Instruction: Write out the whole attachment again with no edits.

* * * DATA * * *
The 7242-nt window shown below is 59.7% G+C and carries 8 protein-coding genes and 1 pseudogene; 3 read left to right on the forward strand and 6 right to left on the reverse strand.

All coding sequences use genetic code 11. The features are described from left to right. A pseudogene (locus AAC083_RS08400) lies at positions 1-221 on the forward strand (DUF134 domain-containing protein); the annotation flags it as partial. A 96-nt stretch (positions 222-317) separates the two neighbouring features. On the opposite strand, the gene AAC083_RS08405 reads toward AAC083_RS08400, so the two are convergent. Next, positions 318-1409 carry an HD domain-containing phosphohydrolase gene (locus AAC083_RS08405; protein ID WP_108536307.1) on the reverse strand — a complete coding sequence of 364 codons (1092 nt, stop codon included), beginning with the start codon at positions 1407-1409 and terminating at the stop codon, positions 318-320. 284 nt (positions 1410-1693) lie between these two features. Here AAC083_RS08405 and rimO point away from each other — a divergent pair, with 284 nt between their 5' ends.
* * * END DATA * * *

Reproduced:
The 7242-nt window shown below is 59.7% G+C and carries 8 protein-coding genes and 1 pseudogene; 3 read left to right on the forward strand and 6 right to left on the reverse strand.

All coding sequences use genetic code 11. The features are described from left to right. A pseudogene (locus AAC083_RS08400) lies at positions 1-221 on the forward strand (DUF134 domain-containing protein); the annotation flags it as partial. A 96-nt stretch (positions 222-317) separates the two neighbouring features. On the opposite strand, the gene AAC083_RS08405 reads toward AAC083_RS08400, so the two are convergent. Next, positions 318-1409 carry an HD domain-containing phosphohydrolase gene (locus AAC083_RS08405; protein ID WP_108536307.1) on the reverse strand — a complete coding sequence of 364 codons (1092 nt, stop codon included), beginning with the start codon at positions 1407-1409 and terminating at the stop codon, positions 318-320. 284 nt (positions 1410-1693) lie between these two features. Here AAC083_RS08405 and rimO point away from each other — a divergent pair, with 284 nt between their 5' ends.